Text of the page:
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CCODP: new director, new directions?

Ottawa--The Canadian Catholic Organization for Development and Peace (CCODP), the international development aid branch of Canada's bishops, has a new director. He is Robert Letendre, a former civil servant whose main previous postings have been in Foreign Affairs. He was appointed on April 7.

With the new director, CCODP is investigating some new directions. According to English section education director, Mary Corkery, "We're not close to being representative of the Church."

They are actively seeking "people of the South" as members, in line with the vast numbers of immigrants and refugees from Asia, Africa, and Latin America who have come to Canada during the past 30 years. The organization realizes it requires the support of ordinary Catholics to fulfil its mandate, which goes beyond emergency aid or parish and community development and education. Many CCODP councils in parishes across the country are dormant or exist on paper only. Members are older and the organization currently holds little attraction for young people.

CCODP's isolation from the general faithful became even clearer last year when its donation of $130,000 to the World March of Women raised a chorus of protests. New initiatives include CCODP joining the international Catholic aid agency, Caritas International, which concentrates chiefly on disaster relief. CCODP has also linked up with a new interfaith social action group named Kairos, as of August 2001. This group replaces the old system of eleven interchurch coalitions which ran into financial problems over the past years, not least because of their backing of leftist causes.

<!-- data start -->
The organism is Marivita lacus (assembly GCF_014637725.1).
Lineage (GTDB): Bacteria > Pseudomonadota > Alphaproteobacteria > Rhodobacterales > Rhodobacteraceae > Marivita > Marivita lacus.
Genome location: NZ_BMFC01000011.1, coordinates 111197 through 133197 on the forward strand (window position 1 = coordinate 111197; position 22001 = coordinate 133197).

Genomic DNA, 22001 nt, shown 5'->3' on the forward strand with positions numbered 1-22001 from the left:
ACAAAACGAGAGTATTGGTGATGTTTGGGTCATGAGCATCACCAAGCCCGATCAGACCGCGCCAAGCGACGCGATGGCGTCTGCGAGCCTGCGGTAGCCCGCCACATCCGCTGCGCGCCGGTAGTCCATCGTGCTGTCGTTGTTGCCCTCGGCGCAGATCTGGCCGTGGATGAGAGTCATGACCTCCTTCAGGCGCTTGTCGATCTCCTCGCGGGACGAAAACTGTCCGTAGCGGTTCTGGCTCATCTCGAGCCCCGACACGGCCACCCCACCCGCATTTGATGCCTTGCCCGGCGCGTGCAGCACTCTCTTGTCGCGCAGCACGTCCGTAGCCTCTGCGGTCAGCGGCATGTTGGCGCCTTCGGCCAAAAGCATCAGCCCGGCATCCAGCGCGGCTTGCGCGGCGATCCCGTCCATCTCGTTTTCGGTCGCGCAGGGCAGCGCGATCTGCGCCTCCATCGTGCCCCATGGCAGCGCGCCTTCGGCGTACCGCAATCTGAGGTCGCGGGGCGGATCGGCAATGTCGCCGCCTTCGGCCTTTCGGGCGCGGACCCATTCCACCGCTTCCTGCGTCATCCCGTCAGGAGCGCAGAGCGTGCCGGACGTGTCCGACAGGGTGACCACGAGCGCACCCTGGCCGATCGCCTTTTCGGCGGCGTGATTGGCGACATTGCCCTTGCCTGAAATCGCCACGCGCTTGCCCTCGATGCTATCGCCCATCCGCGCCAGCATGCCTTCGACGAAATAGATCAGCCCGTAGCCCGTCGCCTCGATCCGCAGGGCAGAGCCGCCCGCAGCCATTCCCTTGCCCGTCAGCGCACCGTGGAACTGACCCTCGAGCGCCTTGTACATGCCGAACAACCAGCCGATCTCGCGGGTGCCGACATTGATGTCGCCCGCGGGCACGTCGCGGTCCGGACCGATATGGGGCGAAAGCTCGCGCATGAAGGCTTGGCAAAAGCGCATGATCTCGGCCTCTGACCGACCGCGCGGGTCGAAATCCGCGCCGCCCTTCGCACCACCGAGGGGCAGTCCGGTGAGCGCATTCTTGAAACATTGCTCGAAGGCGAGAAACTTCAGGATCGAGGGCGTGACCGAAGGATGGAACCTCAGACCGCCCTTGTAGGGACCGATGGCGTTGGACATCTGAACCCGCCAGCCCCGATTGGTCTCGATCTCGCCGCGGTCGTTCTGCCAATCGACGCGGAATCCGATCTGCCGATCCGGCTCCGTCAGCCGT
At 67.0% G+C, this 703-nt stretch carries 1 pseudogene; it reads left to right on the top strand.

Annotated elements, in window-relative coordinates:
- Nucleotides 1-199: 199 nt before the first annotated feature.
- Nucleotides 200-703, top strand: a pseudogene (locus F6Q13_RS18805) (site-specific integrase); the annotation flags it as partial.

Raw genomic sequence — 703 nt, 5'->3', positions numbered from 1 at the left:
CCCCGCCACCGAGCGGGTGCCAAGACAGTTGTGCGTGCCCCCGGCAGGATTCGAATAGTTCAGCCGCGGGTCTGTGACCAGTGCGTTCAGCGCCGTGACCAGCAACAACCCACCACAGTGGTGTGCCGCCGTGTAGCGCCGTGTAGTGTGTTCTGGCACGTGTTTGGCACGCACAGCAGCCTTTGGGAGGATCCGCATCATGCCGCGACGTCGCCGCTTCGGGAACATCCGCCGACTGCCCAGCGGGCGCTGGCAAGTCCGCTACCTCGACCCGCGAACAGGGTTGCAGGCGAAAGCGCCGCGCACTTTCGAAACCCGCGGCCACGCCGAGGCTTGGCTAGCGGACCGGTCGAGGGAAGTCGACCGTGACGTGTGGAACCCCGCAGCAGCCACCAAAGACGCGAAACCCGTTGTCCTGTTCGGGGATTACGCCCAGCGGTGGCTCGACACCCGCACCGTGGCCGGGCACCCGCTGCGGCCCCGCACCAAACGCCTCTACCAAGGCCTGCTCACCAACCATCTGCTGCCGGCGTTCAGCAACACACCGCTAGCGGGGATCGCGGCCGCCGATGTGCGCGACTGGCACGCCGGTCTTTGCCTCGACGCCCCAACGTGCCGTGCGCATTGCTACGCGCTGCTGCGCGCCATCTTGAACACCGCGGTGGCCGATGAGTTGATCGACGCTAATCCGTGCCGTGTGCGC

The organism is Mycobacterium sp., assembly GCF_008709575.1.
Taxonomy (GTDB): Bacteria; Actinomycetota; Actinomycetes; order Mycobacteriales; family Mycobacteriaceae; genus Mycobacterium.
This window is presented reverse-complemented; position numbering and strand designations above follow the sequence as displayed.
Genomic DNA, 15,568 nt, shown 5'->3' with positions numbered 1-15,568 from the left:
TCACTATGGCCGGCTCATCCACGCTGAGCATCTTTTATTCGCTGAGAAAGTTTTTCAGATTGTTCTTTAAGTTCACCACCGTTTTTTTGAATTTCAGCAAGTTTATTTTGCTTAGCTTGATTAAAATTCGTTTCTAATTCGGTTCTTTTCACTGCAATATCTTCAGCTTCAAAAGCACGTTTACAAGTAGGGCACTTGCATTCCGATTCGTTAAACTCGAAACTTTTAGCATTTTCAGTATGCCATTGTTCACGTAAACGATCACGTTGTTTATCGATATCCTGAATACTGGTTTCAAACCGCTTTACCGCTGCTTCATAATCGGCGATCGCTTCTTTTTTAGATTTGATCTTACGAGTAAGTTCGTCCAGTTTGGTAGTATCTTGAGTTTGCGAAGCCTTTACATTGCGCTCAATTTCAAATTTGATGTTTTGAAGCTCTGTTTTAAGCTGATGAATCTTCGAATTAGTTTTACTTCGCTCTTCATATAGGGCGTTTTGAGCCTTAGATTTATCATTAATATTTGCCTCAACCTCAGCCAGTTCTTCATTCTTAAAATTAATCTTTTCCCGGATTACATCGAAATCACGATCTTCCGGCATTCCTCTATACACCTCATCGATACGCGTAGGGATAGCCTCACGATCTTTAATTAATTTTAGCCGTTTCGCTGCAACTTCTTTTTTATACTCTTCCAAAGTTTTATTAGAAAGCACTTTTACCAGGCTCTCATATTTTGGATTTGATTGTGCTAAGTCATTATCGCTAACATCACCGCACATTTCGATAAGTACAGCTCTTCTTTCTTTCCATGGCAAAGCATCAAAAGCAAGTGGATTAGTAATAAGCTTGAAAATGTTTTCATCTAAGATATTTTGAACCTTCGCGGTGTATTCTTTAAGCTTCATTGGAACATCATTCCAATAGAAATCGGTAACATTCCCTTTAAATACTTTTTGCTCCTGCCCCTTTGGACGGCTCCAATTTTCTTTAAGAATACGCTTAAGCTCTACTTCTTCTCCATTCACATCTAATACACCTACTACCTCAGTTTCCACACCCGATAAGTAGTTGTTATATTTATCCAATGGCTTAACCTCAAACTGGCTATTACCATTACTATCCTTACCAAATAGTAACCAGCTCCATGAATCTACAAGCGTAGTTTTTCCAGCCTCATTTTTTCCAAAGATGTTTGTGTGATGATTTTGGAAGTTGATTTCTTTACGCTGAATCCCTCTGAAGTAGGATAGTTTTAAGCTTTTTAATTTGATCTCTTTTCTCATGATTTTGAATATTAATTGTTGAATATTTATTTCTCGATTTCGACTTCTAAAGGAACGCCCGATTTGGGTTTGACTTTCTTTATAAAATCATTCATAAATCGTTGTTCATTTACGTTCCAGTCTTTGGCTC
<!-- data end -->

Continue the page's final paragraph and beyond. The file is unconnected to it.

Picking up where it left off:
The CCODP, however, will retain its close connection with CIDA (Canadian International Development Agency). Since 1967, it has received $375 million from the federal agency. CIDA, in turn, retains its connection with the United Nations Population Fund (UNFPA) and will continue to follow its pro-abortion, anti-life policies of the past. A recent CIDA project, for example, provided $2 million to UNEPA to implement a "sexual and reproductive health" program in Guatemala. This is the code expression for anti-life programs.

One consequence of this cooperation with CIDA is the stipulation the CCODP can never use matching grants for funding Catholic projects. In other words, the Canadian bishops' aid agency remains entirely secular.


Whether these proposed changes will prove more than superficial remains to be seen. The key issue goes right back to the original founding in 1968. when the Bishops' Conference decided to concentrate solely on material aid for Third World countries, believing that this was the most urgent of tasks. Needless to say, the poor find praying on empty stomachs a virtual imposibility and, therefore, material help is a necessity.

Still, should the purpose of Catholic giving not be reexamined after 33 years? As taxpayers we all contribute to Canadian aid for earthquakes and famines already. But as Catholics we also have another duty. The Pope summed it up last year, on October 7, when he addressed 1500 bishops, saying: "announcing the Gospel is the highest act of love. "As it is now, CCODP provides food and blankets, but nothing for collapsed church buildings or ruined apostolic works.
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Title Annotation:Canadian Catholic Organization for Development and Peace director Robert Letendre
Publication:Catholic Insight
Article Type:Brief Article
Geographic Code:1CANA
Date:Oct 1, 2001
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